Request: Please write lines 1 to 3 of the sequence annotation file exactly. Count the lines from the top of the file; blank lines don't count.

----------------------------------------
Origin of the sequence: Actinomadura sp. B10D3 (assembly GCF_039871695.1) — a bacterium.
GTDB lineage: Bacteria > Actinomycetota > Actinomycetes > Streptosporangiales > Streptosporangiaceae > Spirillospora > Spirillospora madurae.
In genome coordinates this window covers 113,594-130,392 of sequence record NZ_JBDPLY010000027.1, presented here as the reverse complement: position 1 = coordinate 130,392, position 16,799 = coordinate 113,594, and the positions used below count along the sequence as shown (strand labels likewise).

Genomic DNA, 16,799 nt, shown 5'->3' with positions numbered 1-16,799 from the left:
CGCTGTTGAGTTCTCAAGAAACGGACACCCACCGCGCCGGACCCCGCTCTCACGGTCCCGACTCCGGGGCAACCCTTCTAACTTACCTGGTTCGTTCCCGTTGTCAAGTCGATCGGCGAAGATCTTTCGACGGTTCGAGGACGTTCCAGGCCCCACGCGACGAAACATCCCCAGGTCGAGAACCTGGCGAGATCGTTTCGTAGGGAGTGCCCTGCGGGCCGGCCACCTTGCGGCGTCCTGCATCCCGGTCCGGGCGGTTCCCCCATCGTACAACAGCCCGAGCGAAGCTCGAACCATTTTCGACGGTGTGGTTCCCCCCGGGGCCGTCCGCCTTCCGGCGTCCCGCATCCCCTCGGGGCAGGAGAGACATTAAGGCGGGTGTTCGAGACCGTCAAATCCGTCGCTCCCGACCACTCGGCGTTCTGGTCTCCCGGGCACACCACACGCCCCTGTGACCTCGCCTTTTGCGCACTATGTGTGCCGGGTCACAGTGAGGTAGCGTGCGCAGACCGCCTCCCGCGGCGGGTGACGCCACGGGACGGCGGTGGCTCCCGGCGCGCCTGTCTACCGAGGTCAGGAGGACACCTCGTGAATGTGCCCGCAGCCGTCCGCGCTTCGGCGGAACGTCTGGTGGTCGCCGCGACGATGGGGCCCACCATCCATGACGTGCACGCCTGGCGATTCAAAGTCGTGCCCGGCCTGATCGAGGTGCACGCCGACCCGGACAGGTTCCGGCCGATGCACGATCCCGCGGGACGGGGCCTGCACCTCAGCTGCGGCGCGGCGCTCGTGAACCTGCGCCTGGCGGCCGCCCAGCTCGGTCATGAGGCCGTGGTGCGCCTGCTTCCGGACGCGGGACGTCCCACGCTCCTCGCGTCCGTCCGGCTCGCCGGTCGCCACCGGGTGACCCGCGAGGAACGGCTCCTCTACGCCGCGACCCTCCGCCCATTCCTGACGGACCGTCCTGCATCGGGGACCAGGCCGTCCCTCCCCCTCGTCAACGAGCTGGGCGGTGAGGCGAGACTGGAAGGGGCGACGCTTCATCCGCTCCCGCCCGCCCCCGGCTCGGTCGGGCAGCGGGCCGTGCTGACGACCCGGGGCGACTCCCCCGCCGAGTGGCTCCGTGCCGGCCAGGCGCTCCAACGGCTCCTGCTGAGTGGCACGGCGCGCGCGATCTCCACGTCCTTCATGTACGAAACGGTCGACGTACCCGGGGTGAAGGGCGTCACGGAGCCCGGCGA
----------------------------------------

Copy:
Origin of the sequence: Actinomadura sp. B10D3 (assembly GCF_039871695.1) — a bacterium.
GTDB lineage: Bacteria > Actinomycetota > Actinomycetes > Streptosporangiales > Streptosporangiaceae > Spirillospora > Spirillospora madurae.
In genome coordinates this window covers 113,594-130,392 of sequence record NZ_JBDPLY010000027.1, presented here as the reverse complement: position 1 = coordinate 130,392, position 16,799 = coordinate 113,594, and the positions used below count along the sequence as shown (strand labels likewise).